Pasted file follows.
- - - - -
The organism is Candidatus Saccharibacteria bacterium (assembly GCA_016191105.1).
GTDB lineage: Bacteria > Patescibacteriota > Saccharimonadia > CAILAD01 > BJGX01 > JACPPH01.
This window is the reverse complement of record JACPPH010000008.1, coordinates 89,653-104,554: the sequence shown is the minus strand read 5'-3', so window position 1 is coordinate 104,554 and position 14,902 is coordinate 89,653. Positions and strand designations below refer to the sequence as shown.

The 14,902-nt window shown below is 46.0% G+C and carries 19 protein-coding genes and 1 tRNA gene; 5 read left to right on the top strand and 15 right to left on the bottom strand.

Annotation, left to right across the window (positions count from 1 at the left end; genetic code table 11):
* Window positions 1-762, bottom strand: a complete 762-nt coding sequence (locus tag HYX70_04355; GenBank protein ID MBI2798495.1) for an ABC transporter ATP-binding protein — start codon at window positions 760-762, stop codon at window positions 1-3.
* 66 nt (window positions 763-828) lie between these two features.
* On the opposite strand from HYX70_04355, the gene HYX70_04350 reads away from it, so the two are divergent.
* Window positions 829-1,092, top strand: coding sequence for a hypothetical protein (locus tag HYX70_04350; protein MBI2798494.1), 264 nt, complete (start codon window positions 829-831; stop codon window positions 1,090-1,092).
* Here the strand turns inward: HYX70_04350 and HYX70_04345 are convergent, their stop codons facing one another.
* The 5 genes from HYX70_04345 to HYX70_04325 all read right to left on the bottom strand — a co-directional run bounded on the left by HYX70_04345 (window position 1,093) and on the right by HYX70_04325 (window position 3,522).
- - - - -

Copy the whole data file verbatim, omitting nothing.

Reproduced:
The organism is Candidatus Saccharibacteria bacterium (assembly GCA_016191105.1).
GTDB lineage: Bacteria > Patescibacteriota > Saccharimonadia > CAILAD01 > BJGX01 > JACPPH01.
This window is the reverse complement of record JACPPH010000008.1, coordinates 89,653-104,554: the sequence shown is the minus strand read 5'-3', so window position 1 is coordinate 104,554 and position 14,902 is coordinate 89,653. Positions and strand designations below refer to the sequence as shown.

The 14,902-nt window shown below is 46.0% G+C and carries 19 protein-coding genes and 1 tRNA gene; 5 read left to right on the top strand and 15 right to left on the bottom strand.

Annotation, left to right across the window (positions count from 1 at the left end; genetic code table 11):
* Window positions 1-762, bottom strand: a complete 762-nt coding sequence (locus tag HYX70_04355; GenBank protein ID MBI2798495.1) for an ABC transporter ATP-binding protein — start codon at window positions 760-762, stop codon at window positions 1-3.
* 66 nt (window positions 763-828) lie between these two features.
* On the opposite strand from HYX70_04355, the gene HYX70_04350 reads away from it, so the two are divergent.
* Window positions 829-1,092, top strand: coding sequence for a hypothetical protein (locus tag HYX70_04350; protein MBI2798494.1), 264 nt, complete (start codon window positions 829-831; stop codon window positions 1,090-1,092).
* Here the strand turns inward: HYX70_04350 and HYX70_04345 are convergent, their stop codons facing one another.
* The 5 genes from HYX70_04345 to HYX70_04325 all read right to left on the bottom strand — a co-directional run bounded on the left by HYX70_04345 (window position 1,093) and on the right by HYX70_04325 (window position 3,522).